Emma C. Patterson wrote "Your Town and My Town" for the Suburban & Wayne Times from 1949 to 1958. It was written during a time when Wayne's founders were still around to reminisce about the area's development. The articles are a wealth of information, with many names and places referenced.

The same way historic photographs of Radnor can tell us a great deal about their subjects, Ms. Patterson's writing draws a vivid picture of Radnor's history as seen from the lens of the mid-20th Century. At that point venerable institutions that no longer function were still alive in full swing, longtime residents who could remember back to Wayne's agrarian past could still share their memories, and there was enough community interest that the Suburban was willing to print such extensive and descriptive columns week after week for nearly a decade.

Locked in fading newsprint, tucked away inside crumbling scrapbooks for fifty years, each article by Emma C. Patterson is reproduced here in full, in an easy to navigate searchable blog format.

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Wayne’s “Wayside Drinking Fountain,” Wack’s Pharmacy, winter pastimes

Following printing of a picture of Wayne’s “Wayside Drinking Fountain” in the November 8 issue of this column, the writer received several communications in regard to it. With a bit of information picked up from each, a considerable amount has been added.

Several people remembered that the fountain was a gift to the community from the Women’s Christian Temperance Union of Wayne. The fountain stood directly in front of the present Wack Pharmacy, then owned and operated by Dr. H.C. Hadley. It was moved from its site on Lancaster Pike more than 30 years ago, probably in the 1920’s.

One story goes that the members of the Board of Commissioners, whose duty it was to see that the water pipes to the fountain were disconnected in the early fall, forgot to have the job done. In consequence the pipes froze and the fountain split. The matter was referred to the Board, and the old fountain was ordered to be hauled away. Apparently this was to parts unknown, as all trace of the fountain’s history seems to be lost from that point on.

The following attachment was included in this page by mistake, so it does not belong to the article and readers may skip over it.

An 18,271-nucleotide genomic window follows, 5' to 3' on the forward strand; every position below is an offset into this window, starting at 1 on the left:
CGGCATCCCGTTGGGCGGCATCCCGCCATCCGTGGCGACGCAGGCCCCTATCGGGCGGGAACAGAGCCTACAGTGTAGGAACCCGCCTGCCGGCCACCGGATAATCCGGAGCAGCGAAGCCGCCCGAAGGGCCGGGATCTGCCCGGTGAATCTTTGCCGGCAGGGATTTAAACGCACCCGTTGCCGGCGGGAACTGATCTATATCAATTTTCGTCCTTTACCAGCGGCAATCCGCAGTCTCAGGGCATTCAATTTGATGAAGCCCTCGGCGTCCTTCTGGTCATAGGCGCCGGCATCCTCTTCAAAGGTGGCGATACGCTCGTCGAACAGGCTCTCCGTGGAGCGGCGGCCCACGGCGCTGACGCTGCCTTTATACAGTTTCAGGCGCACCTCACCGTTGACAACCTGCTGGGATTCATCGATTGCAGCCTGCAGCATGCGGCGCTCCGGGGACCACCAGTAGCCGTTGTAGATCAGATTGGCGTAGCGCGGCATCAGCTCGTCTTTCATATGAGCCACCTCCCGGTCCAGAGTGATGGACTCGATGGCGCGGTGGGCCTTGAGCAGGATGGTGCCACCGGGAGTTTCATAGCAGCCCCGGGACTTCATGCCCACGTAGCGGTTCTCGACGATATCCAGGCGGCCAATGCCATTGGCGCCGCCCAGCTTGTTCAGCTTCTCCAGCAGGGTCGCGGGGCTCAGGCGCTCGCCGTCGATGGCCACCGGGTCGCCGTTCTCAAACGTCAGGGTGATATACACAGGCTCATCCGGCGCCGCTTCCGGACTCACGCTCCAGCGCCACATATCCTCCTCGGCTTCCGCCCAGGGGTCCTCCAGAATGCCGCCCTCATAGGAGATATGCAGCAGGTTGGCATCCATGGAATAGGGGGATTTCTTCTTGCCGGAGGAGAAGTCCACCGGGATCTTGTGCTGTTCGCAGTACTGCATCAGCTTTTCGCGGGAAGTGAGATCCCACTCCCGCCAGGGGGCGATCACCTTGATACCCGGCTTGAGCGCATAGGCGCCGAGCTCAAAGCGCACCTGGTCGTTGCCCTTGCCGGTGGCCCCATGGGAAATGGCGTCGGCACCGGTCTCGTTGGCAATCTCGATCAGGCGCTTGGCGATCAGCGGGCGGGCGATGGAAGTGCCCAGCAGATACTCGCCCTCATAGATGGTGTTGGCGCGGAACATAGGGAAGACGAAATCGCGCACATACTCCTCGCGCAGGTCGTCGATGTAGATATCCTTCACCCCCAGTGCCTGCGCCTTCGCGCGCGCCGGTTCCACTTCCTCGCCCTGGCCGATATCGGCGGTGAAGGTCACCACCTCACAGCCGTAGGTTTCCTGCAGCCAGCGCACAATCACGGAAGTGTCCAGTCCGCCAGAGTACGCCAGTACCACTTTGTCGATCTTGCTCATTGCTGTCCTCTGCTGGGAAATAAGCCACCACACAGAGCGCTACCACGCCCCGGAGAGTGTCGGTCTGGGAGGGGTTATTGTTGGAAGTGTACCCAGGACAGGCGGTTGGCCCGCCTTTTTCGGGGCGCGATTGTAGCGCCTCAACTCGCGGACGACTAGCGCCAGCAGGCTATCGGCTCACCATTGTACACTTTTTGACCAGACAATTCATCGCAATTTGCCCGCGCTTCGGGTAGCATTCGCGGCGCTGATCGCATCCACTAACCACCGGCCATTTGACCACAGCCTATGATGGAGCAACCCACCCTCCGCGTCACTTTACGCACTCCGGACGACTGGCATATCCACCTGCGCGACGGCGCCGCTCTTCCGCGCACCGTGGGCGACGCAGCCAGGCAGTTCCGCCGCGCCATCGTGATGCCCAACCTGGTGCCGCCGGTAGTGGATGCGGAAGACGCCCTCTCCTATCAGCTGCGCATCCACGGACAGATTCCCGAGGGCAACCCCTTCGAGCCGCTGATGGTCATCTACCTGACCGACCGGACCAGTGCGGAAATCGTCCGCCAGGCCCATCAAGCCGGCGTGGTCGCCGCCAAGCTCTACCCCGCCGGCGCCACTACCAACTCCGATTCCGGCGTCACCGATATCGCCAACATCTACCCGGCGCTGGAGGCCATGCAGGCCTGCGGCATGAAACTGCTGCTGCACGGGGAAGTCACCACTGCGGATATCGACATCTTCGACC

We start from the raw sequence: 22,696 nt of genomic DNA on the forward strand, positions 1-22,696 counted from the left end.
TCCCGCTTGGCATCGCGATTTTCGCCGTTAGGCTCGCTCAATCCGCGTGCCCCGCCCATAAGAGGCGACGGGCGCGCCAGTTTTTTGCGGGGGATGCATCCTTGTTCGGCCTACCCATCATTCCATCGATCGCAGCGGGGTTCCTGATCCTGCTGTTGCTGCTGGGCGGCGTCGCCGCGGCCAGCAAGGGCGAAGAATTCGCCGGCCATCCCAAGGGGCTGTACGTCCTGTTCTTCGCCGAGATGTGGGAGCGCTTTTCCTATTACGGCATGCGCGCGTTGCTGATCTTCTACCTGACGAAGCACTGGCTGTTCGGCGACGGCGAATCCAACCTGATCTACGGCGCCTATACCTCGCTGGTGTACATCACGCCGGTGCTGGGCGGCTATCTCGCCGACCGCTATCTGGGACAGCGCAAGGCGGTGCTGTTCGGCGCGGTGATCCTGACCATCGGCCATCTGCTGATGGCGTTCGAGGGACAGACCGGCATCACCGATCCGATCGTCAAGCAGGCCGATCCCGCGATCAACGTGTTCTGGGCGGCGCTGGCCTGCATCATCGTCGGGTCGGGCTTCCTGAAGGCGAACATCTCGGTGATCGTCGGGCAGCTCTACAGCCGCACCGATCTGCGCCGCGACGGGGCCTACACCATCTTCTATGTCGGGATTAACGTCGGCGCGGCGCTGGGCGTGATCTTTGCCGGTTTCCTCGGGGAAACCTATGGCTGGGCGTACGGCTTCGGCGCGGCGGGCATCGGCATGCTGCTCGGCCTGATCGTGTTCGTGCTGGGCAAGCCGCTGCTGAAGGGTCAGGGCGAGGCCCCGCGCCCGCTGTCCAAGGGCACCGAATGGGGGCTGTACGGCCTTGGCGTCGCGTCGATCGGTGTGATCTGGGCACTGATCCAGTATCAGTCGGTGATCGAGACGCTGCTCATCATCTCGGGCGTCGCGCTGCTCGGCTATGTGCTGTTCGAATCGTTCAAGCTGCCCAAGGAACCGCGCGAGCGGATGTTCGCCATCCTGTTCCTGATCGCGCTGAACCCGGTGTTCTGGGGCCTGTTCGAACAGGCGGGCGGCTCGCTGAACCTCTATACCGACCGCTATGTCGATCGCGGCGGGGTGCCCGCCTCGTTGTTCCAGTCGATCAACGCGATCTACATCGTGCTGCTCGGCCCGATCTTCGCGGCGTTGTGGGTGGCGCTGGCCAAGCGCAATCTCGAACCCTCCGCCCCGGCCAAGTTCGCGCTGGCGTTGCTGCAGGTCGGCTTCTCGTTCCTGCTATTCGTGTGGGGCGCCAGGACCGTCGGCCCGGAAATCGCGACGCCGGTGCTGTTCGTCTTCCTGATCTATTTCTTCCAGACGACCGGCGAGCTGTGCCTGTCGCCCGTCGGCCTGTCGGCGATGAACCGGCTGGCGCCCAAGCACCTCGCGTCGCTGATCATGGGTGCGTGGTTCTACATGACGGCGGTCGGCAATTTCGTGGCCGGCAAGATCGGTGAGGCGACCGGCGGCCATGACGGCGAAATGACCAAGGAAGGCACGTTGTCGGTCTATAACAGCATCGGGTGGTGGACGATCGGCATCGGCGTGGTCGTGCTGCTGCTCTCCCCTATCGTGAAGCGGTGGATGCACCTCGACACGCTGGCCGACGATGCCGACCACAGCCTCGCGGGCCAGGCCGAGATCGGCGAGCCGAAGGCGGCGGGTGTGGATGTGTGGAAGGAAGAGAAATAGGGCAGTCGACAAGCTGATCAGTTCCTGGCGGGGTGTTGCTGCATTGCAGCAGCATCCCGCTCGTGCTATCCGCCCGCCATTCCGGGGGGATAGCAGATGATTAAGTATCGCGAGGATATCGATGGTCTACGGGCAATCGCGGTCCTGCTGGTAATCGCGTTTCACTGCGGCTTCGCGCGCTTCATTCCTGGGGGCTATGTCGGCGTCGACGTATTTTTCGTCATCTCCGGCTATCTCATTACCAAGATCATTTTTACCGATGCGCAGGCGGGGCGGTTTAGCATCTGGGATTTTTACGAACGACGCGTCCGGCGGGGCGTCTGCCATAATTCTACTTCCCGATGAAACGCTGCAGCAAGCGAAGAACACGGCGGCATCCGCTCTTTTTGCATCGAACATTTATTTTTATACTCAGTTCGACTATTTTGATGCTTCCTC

Another report states that it was badly cracked by various wagons that bumped into it as their drivers rumbled along the Pike, or stopped to water their horses.

Up to this point, information had dealt mostly in generalities. But one day, in the course of Christmas shopping for her grandchildren, the writer stopped at Halligan’s, where Jack Scherr, its proprietor, remembered many things in connection with the old fountain. He could call by name many contemporaries who hung around the fountain in their younger days, or who sat on the stone wall of the Wayne Presbyterian Church, directly opposite.

One of their favorite winter pastimes, it seems, was to make snowballs and to try to hit the church steeple with them! Occasionally they were successful, more often not. In milder weather, a favorite sport was to throw each other in the fountain – one that probably did not end until each youngster had been properly dunked!

To prove that wayside drinking fountains are not entirely a thing of the past, your columnist received a letter from Mrs. R.I. Heim, Jr., of Bloomingdale avenue, which says in part, “Many a time our horses stopped at Wayside watering fountains and they knew just where they were. They needed no pull on the rein to turn to one side…” Then Mrs. Heim goes on to tell that only that week the old drinking fountain where Lancaster avenue meets Market street, near 32d, Philadelphia, had been removed. This was in preparation for rerouting traffic while Chestnut street bridge is being rebuilt. There are a number of commission houses along Market street and every day hucksters would stop at that fountain to water the horses.